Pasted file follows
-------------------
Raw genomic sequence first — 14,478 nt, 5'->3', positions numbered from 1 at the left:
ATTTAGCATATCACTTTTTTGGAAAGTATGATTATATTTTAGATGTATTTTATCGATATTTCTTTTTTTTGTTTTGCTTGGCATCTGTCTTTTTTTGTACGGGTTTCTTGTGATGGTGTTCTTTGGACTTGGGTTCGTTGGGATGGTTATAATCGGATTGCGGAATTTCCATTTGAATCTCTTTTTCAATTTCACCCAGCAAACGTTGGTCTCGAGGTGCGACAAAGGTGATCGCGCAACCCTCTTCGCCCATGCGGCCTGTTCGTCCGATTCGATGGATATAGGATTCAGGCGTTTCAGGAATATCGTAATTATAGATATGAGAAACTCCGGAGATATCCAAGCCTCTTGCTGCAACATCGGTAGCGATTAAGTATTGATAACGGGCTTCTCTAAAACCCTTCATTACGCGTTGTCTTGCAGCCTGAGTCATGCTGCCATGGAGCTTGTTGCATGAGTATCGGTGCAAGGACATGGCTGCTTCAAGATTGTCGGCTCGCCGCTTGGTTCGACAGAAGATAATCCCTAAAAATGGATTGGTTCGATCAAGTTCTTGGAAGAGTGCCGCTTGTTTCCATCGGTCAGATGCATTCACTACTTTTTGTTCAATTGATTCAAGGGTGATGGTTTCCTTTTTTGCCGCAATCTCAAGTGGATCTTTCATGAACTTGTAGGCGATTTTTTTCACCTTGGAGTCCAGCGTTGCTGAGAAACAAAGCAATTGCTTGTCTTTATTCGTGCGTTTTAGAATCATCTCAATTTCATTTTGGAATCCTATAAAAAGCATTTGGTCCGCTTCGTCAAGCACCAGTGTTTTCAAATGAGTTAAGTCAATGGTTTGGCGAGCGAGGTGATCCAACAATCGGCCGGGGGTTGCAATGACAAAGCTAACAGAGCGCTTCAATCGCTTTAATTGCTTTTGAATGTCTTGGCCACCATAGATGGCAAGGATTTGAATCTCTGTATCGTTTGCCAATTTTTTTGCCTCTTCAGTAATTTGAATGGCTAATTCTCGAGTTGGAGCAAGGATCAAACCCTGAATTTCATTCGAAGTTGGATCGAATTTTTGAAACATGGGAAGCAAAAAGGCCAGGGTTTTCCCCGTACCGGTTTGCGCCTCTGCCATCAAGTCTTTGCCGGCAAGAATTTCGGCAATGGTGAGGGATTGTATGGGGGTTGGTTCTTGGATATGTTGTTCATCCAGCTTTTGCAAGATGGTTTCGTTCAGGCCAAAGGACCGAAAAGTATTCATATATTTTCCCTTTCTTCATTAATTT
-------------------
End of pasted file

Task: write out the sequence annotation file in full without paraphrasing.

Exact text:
Raw genomic sequence first — 14,478 nt, 5'->3', positions numbered from 1 at the left:
ATTTAGCATATCACTTTTTTGGAAAGTATGATTATATTTTAGATGTATTTTATCGATATTTCTTTTTTTTGTTTTGCTTGGCATCTGTCTTTTTTTGTACGGGTTTCTTGTGATGGTGTTCTTTGGACTTGGGTTCGTTGGGATGGTTATAATCGGATTGCGGAATTTCCATTTGAATCTCTTTTTCAATTTCACCCAGCAAACGTTGGTCTCGAGGTGCGACAAAGGTGATCGCGCAACCCTCTTCGCCCATGCGGCCTGTTCGTCCGATTCGATGGATATAGGATTCAGGCGTTTCAGGAATATCGTAATTATAGATATGAGAAACTCCGGAGATATCCAAGCCTCTTGCTGCAACATCGGTAGCGATTAAGTATTGATAACGGGCTTCTCTAAAACCCTTCATTACGCGTTGTCTTGCAGCCTGAGTCATGCTGCCATGGAGCTTGTTGCATGAGTATCGGTGCAAGGACATGGCTGCTTCAAGATTGTCGGCTCGCCGCTTGGTTCGACAGAAGATAATCCCTAAAAATGGATTGGTTCGATCAAGTTCTTGGAAGAGTGCCGCTTGTTTCCATCGGTCAGATGCATTCACTACTTTTTGTTCAATTGATTCAAGGGTGATGGTTTCCTTTTTTGCCGCAATCTCAAGTGGATCTTTCATGAACTTGTAGGCGATTTTTTTCACCTTGGAGTCCAGCGTTGCTGAGAAACAAAGCAATTGCTTGTCTTTATTCGTGCGTTTTAGAATCATCTCAATTTCATTTTGGAATCCTATAAAAAGCATTTGGTCCGCTTCGTCAAGCACCAGTGTTTTCAAATGAGTTAAGTCAATGGTTTGGCGAGCGAGGTGATCCAACAATCGGCCGGGGGTTGCAATGACAAAGCTAACAGAGCGCTTCAATCGCTTTAATTGCTTTTGAATGTCTTGGCCACCATAGATGGCAAGGATTTGAATCTCTGTATCGTTTGCCAATTTTTTTGCCTCTTCAGTAATTTGAATGGCTAATTCTCGAGTTGGAGCAAGGATCAAACCCTGAATTTCATTCGAAGTTGGATCGAATTTTTGAAACATGGGAAGCAAAAAGGCCAGGGTTTTCCCCGTACCGGTTTGCGCCTCTGCCATCAAGTCTTTGCCGGCAAGAATTTCGGCAATGGTGAGGGATTGTATGGGGGTTGGTTCTTGGATATGTTGTTCATCCAGCTTTTGCAAGATGGTTTCGTTCAGGCCAAAGGACCGAAAAGTATTCATATATTTTCCCTTTCTTCATTAATTT